We’ll share points after every game throughout the Toronto Maple Leafs season.
All things considered, this was probably a fair and just result.
After the Toronto Maple Leafs needed 11 rounds to cement themselves as winners last Saturday, the Philadelphia Flyers won the shootout rematch a week later at Scotiabank Arena. “Clap bomb” Claude Giroux and Sean Couturier scored in the skills comp, spoiling a brilliant effort from Leafs netminder Frederik Andersen. And it was Travis Dermott and William Nylander with the goals for Toronto, which ran its points streak to five games with the bonus-time defeat.
The Maple Leafs will be in Chicago tomorrow night for their annual Sunday visit.
Until then, three points:
First Point: It seems worth asking
After the Maple Leafs banked seven of a possible eight points over the last week (plus a few hours, here) despite leading for 16 minutes and 31 seconds total across 250-plus minutes contested over four games, what if Frederik Andersen was only just, good?
Would they have banked three points? Maybe four?
Looking back, Toronto needed Andersen to stare down 10 shootout attempts last weekend in Philadelphia to secure the two points, make numerous game-saving stops last time out versus the Vegas Golden Knights, and make two ridiculous showtime saves literally moments before the Maple Leafs equalized versus Philly again tonight.
So yeah, probably three.
What’s done is done, obviously, but without Andersen being anything less than exceptional in the four games played in November to this point, the Leafs would be sandwiched in the middle of the Eastern Conference wild card chase, not seated second in the Atlantic Division as they are now.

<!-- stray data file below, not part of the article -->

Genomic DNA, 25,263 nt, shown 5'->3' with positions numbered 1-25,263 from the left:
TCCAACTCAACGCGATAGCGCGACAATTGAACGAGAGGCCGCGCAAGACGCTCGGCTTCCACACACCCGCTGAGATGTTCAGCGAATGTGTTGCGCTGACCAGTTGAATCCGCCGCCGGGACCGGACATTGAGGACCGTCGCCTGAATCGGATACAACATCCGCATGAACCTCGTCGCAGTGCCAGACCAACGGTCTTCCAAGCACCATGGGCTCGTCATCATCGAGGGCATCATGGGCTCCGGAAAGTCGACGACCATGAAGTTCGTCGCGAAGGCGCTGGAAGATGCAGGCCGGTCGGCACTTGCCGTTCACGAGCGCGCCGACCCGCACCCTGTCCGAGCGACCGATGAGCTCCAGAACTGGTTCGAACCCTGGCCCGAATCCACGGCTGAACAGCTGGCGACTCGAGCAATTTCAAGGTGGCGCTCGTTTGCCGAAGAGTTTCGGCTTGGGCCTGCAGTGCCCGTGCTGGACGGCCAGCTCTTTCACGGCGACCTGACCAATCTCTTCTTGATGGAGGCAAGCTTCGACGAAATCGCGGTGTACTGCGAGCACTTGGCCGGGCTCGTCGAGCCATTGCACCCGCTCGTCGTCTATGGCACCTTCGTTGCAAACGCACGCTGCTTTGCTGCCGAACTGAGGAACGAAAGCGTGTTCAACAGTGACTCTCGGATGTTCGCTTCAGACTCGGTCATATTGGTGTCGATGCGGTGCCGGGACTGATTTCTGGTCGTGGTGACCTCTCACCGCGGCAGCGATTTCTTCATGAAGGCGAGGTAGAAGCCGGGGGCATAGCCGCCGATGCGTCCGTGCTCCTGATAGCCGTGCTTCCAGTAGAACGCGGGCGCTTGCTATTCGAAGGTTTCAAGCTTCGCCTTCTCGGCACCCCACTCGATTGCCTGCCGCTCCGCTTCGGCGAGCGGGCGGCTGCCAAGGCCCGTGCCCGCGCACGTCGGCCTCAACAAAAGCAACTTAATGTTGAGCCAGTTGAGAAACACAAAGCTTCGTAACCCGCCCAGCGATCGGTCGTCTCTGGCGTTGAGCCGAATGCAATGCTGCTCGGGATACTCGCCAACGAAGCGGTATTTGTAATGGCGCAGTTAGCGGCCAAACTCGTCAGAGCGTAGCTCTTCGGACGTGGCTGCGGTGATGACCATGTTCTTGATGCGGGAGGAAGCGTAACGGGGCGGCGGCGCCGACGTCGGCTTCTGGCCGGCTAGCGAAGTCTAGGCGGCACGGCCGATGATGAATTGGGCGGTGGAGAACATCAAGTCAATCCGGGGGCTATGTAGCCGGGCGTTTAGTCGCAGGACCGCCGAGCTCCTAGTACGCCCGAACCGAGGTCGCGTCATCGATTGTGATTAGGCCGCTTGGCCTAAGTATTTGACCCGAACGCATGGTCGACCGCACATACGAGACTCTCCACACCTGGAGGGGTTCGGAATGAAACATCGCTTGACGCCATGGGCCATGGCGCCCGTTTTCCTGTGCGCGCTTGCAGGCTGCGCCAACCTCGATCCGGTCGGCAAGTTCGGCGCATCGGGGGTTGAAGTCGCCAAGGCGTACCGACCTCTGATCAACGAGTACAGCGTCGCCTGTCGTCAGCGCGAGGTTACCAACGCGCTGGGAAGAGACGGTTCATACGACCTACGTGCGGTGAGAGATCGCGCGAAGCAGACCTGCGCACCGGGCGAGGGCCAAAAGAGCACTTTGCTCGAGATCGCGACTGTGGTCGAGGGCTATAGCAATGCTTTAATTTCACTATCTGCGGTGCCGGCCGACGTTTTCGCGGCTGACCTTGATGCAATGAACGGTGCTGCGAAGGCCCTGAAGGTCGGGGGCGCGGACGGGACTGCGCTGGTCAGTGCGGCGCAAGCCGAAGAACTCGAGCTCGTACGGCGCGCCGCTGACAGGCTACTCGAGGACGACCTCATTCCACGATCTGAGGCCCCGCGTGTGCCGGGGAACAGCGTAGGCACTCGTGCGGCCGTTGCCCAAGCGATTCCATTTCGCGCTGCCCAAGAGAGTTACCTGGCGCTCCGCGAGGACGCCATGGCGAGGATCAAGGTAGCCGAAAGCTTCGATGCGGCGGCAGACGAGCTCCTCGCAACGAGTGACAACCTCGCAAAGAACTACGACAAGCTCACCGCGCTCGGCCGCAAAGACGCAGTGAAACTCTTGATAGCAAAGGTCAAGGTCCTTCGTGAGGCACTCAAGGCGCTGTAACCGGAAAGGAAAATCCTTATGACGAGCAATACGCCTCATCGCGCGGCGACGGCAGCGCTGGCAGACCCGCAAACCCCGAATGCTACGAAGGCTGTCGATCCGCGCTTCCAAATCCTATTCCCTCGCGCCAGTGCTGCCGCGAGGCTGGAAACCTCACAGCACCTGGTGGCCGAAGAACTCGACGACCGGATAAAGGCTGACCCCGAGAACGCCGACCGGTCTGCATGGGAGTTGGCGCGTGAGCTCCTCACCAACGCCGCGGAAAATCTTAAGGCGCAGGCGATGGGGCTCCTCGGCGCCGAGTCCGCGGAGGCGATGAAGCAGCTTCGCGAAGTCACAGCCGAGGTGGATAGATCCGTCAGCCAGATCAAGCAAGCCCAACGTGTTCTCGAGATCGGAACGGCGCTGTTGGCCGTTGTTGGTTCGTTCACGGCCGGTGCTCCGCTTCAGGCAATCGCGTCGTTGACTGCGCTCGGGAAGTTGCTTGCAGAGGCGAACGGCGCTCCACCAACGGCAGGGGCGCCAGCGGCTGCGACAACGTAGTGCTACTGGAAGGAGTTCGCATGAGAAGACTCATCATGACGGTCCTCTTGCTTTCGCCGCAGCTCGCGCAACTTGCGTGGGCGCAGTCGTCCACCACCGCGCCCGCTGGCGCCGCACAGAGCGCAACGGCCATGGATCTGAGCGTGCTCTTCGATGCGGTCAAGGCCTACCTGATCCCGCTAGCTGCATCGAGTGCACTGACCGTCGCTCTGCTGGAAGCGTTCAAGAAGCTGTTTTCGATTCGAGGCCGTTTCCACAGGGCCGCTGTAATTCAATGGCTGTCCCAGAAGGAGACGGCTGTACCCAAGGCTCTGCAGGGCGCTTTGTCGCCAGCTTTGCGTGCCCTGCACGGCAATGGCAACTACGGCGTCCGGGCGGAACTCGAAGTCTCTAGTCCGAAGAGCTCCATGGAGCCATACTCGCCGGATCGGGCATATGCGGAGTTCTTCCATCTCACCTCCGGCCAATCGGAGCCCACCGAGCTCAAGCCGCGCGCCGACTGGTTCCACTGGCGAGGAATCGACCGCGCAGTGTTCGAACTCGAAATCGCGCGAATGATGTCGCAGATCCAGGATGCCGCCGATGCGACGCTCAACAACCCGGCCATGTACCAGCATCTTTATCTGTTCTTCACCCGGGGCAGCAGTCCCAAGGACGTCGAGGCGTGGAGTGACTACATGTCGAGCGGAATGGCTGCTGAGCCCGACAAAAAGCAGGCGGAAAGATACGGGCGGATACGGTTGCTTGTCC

Though I guess the opposite would apply had Andersen avoided another regrettable October.
Second Point: Improvisation 101
Though the whole thing seemed media-manifested, Auston Matthews did indeed finally offer an attempt at the Andrei Svechnikov lacrosse-style goal — and at a critical moment in the hockey game, no less.
It would have been impressive, of course, had he successfully loaded the puck onto his blade and artfully tucked it inside the post as Svechnikov did a few games back, but the end result from a failed effort was nearly just as special.
Recognizing immediately that it wasn’t meant to be this time and seamlessly switching course to find the stick of Nylander for the equalizer was just another example of Matthews’ incredible offensive talent.
Third Point: About Marner
While on the verge of having the full complement of forwards back, finally, the Leafs may have suffered their most critical injury yet.
Mitch Marner will not be available Sunday, but a more detailed diagnosis was not offered after the dynamic winger left the game with an ankle injury suffered on an awkward fall soon after the puck was dropped to begin the second period.
Marner did try to test it out, which may rule out the most serious of potential injuries, but there is definite concern that he could miss some significant time.
How the Maple Leafs will answer to the loss of Marner is yet to be determined, but for the meantime Kasperi Kapanen was again promoted (and this time left on his preferred right side) to the John Tavares line in his absence.
Marner’s injury also likely means that Jason Spezza will be re-inserted into the lineup, and the decision on which forward will be sacrificed with the long-awaited return of Zach Hyman will be delayed even longer.
While dragging along that discussion isn’t good for anyone, the loss of Marner is particularly worrisome for Tavares, who just hasn’t been himself to start the season.
It seems critical that the Maple Leafs receive some contributions from the Tavares line at 5-on-5, or risk continuing to chase games as they have over the last four.
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